Browsing Revolt Library By Tag : 1793

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This manuscript is part of the International Institute for Social History's Alexander Berkman archive and appears in Anarchy Archives with ISSH's permission. THE ANARCHIST MOVEMENT TODAY By Alexander Berkman       The history of human civilization is not a straight, continuously forward-moving line. Its diagram is a zigzag, now advancing, now retreating. Progress is measured by the distance separating man from his primitive conditions of ignorance and barbarism.       At the present time mankind seems to be on the retreat. A wave of reaction is sweeping the countries of Europe; its effects and influence are felt all over the world. There is fascism in Italy, Hitlerism in ... (From : Anarchy Archives.)


The original English version appeared as Freedom Pamphlets, no. 2, London: W. Reeves, 1895, based on the original French version published in Le Révolté, March 20, 1880. The Commune of Paris By Peter Kropotkin I. THE PLACE OF THE COMMUNE IN SOCIALIST EVOLUTION On March 18, 1871, the people of Paris rose against a despised and detested government, and proclaimed the city independent free, belonging to itself. This overthrow of the central power took place without the usual stage effects of revolution, without the firing of guns, without the shedding of blood upon barricades. When the armed people came out into the streets, the rulers fled away, the troops evacuated the town, the civil functionaries hurriedly retreat... (From : Anarchy Archives.)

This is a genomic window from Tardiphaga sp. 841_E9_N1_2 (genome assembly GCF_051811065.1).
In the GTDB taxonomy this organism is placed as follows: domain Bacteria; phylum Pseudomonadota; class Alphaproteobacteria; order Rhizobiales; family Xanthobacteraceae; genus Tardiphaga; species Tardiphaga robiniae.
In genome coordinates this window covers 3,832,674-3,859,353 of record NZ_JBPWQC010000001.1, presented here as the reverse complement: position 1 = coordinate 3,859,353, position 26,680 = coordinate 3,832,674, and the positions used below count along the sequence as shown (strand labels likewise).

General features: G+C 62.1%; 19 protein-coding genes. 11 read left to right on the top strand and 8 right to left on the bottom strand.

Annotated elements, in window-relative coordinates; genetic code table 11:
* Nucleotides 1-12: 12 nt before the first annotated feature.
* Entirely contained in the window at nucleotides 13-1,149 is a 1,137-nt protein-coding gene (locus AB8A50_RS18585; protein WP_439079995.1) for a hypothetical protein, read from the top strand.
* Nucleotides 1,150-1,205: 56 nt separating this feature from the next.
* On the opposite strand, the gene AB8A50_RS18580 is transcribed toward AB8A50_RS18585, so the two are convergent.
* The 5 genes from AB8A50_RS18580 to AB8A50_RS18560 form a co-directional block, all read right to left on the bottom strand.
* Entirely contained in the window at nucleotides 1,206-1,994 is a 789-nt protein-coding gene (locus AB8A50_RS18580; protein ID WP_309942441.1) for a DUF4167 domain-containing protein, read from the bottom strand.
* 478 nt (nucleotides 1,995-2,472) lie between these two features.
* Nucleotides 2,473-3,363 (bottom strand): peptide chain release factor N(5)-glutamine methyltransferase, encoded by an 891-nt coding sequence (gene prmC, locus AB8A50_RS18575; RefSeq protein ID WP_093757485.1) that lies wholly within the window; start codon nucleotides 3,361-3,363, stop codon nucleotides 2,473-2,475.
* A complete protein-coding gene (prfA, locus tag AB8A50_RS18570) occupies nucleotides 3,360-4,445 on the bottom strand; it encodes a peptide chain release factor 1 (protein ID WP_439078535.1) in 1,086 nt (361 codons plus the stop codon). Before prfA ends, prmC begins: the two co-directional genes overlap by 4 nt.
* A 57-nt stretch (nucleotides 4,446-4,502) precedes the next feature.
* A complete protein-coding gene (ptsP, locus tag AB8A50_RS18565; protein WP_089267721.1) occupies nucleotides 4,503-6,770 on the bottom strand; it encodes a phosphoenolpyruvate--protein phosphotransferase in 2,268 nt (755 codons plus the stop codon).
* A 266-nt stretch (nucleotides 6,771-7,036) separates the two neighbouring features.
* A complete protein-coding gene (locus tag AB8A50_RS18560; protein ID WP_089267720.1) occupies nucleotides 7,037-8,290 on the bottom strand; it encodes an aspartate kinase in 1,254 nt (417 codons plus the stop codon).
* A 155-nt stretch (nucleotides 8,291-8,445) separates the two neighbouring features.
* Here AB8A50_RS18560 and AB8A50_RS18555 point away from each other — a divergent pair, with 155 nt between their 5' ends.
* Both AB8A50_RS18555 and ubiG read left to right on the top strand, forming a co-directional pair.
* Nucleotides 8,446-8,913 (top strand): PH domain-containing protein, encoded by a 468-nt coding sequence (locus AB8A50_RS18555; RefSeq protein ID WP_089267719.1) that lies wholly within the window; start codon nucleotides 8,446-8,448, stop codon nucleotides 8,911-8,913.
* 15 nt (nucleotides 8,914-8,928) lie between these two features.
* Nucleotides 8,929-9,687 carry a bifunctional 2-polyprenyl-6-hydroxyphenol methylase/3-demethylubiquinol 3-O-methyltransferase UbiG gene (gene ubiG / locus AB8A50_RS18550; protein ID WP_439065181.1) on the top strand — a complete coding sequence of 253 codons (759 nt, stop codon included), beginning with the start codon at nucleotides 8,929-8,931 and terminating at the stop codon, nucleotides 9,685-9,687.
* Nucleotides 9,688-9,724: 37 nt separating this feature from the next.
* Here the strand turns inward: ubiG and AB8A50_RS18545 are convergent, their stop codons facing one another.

A Defense for Fugitive Slaves, against the Acts of Congress of February 12, 1793, and September 18, 1850 (Boston: Bela Marsh, 1850). Lysander Spooner Table of Contents Poverty, Its Illegal Causes and Legal Cure.—part I. By Lysander Spooner. Recommendations. Act of Congress of 1793.: An Act Respecting Fugitives From Justice, and Persons Escaping From the Service of Their Masters. Act of Congress of 1850.: An Act to Amend, and Supplementary to the Act, Entitled "an Act Respecting Fugitives From Justice, and Persons Escaping From the Service of Their Masters," Approved February 12, 1793. A Defense For Fugitive Slaves. Chapter I.: Unconstitutionality of the Acts of Congress of 1793 and 1850. Chap... (From : Anarchy Archives.)